This article reviews the latest research on the making of the Anglo-Scottish parliamentary union of 1707 and unionism in modern Scotland. Stimulated by the tercentenary of the union, but running counter to the popular mood at the time of that anniversary, many of the recent publications exhibit a novel and sympathetic interest in principled support for union. Using Christopher Whatley's The Scots and the union (2006) and Colin Kidd's Union and unionisms (2008) as starting points, the article shows how the new histories differ from earlier work, while also identifying the interdisciplinary roots of the ‘unionist turn’ in Scottish history.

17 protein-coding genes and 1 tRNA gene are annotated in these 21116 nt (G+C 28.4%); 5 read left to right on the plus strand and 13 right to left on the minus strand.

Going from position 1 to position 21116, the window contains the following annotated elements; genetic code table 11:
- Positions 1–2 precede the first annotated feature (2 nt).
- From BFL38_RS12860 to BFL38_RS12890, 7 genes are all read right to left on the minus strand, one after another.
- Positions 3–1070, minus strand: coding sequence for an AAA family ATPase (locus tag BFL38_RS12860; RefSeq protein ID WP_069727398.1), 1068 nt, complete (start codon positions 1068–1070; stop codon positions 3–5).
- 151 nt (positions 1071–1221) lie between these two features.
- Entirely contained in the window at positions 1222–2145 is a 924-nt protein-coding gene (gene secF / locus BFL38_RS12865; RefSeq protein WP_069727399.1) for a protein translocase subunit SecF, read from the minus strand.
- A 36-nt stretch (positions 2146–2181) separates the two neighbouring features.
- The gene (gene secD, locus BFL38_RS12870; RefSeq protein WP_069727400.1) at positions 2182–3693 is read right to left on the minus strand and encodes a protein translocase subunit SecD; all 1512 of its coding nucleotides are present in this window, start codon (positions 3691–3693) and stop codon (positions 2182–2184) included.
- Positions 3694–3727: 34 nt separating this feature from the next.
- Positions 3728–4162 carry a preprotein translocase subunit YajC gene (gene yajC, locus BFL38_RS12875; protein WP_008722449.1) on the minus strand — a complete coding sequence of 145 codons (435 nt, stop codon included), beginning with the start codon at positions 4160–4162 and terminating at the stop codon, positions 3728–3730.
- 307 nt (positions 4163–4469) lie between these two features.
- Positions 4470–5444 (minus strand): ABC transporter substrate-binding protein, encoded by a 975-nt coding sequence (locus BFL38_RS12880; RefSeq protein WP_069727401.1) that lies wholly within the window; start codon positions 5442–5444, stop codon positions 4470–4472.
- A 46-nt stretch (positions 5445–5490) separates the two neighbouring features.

|Journal||The Historical Journal|
|Publication status||Published - 2010|